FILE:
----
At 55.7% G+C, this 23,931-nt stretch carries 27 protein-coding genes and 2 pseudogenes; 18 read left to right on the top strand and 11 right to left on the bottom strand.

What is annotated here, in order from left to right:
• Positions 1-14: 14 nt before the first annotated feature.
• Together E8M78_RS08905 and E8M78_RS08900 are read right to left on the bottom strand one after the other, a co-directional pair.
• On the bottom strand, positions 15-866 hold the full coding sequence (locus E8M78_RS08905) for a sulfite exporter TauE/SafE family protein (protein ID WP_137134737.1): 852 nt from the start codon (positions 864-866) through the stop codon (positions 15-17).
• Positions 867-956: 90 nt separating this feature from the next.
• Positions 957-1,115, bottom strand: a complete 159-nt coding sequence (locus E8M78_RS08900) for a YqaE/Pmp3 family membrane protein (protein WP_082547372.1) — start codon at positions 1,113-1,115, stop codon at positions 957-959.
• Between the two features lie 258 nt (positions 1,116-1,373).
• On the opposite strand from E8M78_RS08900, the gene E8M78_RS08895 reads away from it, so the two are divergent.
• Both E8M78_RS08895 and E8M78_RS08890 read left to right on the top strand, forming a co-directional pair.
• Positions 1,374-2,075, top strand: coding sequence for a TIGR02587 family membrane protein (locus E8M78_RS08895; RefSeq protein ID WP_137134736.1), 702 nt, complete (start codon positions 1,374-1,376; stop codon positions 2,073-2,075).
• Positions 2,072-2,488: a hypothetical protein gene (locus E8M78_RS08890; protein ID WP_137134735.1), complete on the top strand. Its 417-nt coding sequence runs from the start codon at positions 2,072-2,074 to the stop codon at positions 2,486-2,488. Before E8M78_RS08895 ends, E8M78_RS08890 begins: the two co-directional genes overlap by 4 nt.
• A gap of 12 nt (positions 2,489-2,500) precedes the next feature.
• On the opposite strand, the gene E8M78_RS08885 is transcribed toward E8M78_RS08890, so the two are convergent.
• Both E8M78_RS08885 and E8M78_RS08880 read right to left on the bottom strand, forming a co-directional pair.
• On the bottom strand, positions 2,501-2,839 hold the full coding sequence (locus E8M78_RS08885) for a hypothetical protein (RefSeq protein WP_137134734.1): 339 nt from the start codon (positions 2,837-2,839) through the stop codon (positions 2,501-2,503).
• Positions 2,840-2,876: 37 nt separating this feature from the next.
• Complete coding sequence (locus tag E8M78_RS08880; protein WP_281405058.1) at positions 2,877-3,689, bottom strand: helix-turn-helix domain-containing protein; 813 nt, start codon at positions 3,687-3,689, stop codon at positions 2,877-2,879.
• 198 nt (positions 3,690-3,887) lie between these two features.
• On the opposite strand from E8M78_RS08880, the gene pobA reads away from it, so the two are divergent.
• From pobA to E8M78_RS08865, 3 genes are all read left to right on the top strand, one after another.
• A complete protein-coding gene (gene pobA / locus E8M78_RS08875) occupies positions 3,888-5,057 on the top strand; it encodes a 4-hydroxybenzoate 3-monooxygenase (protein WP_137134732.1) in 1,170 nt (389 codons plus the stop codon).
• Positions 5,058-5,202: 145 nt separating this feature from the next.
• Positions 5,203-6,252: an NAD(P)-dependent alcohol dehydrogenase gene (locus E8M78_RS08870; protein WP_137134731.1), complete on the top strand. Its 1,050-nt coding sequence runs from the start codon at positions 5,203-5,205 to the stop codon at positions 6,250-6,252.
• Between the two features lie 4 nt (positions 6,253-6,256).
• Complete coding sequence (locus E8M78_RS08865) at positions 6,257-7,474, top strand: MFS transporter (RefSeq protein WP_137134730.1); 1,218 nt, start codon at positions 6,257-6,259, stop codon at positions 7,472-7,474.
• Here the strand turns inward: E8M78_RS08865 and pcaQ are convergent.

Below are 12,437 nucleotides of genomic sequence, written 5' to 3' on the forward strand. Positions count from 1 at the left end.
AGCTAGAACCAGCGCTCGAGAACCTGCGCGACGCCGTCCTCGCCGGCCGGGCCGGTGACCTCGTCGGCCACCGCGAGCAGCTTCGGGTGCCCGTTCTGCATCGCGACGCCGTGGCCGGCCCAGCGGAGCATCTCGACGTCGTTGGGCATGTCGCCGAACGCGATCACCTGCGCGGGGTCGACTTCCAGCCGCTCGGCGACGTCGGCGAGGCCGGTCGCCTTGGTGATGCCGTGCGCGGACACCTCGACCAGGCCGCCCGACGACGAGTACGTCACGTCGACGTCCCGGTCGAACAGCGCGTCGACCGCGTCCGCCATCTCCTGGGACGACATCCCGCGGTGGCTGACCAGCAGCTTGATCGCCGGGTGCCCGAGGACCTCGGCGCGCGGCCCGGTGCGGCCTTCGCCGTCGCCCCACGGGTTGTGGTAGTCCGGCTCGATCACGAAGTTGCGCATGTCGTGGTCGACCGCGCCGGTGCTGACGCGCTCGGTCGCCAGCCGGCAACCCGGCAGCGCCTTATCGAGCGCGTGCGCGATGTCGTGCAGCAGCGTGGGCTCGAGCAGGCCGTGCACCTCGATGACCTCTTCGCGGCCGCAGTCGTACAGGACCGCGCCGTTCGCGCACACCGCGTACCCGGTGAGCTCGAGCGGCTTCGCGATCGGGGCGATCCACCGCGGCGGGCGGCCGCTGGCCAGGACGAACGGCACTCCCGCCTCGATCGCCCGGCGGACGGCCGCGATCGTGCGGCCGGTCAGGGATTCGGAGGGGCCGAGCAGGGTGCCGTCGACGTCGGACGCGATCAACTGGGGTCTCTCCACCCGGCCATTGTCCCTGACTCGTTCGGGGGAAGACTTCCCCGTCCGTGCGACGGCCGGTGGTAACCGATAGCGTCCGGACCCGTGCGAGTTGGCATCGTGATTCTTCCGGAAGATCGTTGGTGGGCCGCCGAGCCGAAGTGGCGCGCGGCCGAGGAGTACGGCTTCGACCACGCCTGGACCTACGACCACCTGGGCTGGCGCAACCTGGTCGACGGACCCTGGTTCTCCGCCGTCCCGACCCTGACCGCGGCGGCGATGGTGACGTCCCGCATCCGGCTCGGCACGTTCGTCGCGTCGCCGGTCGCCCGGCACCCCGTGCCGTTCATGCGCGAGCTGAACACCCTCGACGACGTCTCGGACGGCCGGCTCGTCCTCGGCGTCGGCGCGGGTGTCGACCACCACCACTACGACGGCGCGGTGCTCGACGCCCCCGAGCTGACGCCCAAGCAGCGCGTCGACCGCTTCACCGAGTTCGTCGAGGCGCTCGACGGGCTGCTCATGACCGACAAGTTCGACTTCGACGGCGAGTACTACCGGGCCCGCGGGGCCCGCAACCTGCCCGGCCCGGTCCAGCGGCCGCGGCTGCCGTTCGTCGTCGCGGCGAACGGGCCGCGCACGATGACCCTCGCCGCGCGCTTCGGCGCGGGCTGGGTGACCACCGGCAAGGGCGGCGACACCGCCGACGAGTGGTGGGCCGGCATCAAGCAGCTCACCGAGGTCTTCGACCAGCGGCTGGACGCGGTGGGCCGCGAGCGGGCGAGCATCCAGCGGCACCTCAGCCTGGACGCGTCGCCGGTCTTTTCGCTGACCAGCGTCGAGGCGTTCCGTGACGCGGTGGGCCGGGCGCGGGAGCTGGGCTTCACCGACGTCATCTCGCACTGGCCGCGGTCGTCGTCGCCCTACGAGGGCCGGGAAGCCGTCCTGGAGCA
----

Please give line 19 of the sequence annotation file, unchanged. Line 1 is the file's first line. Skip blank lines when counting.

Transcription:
• 198 nt (positions 3,690-3,887) lie between these two features.